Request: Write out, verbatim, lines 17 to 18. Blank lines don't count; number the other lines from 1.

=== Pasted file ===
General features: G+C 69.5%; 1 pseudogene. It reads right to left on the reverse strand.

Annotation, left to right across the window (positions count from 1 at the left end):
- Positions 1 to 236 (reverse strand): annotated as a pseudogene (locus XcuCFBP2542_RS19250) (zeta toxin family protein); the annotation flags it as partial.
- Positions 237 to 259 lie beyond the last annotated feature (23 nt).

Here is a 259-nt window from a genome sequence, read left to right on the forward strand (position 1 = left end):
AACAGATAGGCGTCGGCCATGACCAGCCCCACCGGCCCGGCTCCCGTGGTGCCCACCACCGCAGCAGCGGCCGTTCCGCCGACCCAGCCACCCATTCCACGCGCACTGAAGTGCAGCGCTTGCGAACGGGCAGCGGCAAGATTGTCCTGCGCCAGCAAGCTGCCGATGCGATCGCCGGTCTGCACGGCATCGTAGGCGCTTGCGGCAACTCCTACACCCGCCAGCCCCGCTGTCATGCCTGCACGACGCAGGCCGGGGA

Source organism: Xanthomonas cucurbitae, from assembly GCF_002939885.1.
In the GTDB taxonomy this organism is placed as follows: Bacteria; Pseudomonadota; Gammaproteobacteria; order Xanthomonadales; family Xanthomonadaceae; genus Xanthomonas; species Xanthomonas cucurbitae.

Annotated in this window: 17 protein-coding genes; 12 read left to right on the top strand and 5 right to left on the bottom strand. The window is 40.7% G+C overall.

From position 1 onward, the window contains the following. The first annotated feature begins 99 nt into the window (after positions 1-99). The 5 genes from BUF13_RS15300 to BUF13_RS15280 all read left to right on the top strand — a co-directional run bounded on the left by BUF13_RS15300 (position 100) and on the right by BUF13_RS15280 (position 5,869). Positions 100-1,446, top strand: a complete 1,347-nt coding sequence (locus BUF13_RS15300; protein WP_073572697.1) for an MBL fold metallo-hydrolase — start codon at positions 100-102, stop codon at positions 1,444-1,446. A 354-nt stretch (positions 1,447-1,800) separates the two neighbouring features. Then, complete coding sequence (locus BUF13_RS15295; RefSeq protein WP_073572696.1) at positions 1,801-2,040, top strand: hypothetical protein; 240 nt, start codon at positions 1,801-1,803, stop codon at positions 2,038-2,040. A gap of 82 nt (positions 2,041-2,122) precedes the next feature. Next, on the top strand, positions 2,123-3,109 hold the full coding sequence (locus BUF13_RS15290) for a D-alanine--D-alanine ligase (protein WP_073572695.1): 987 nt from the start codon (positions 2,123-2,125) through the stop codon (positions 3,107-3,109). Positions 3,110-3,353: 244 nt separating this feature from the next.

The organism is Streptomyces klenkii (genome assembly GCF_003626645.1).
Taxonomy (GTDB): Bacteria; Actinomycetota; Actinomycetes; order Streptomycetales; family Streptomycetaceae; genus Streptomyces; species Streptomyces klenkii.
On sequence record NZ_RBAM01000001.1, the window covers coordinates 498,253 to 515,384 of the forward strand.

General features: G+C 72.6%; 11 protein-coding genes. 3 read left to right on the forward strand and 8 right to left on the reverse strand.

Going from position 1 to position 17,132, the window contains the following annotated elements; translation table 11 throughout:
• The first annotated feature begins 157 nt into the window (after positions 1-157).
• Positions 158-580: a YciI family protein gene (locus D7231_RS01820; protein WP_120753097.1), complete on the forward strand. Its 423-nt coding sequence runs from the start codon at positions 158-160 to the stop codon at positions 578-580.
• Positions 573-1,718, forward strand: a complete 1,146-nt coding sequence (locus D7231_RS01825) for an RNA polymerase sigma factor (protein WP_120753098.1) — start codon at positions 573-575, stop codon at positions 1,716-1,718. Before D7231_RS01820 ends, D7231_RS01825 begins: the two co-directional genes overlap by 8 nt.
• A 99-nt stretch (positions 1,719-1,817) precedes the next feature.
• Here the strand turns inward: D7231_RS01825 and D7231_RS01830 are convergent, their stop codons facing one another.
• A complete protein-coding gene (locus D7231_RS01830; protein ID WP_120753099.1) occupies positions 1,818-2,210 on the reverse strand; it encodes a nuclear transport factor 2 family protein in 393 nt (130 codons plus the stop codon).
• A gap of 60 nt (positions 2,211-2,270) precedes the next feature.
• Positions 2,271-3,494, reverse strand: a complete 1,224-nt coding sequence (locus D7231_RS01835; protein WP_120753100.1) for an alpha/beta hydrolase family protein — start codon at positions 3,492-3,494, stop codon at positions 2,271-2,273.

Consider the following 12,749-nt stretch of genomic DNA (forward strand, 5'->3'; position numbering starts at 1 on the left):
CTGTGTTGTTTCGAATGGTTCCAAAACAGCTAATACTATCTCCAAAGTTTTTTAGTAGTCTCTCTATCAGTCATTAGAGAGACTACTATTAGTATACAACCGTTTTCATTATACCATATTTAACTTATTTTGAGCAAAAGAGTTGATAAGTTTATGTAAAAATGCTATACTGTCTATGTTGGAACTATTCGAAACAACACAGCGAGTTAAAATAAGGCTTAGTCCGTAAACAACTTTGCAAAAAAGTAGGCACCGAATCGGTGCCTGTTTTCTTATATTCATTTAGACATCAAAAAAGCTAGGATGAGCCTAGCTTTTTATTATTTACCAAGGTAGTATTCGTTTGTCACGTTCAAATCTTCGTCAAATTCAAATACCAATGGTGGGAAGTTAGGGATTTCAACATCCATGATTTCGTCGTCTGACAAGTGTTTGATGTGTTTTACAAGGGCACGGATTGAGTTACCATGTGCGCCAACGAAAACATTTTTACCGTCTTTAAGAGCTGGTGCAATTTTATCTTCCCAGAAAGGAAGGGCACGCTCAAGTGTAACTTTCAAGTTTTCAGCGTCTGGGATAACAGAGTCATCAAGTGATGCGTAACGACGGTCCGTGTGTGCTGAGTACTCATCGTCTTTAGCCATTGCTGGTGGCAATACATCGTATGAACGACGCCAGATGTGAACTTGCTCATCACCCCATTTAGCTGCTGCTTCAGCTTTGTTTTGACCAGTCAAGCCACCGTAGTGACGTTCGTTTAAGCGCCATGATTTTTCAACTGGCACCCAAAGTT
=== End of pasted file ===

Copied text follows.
• Positions 158-580: a YciI family protein gene (locus D7231_RS01820; protein WP_120753097.1), complete on the forward strand. Its 423-nt coding sequence runs from the start codon at positions 158-160 to the stop codon at positions 578-580.
• Positions 573-1,718, forward strand: a complete 1,146-nt coding sequence (locus D7231_RS01825) for an RNA polymerase sigma factor (protein WP_120753098.1) — start codon at positions 573-575, stop codon at positions 1,716-1,718. Before D7231_RS01820 ends, D7231_RS01825 begins: the two co-directional genes overlap by 8 nt.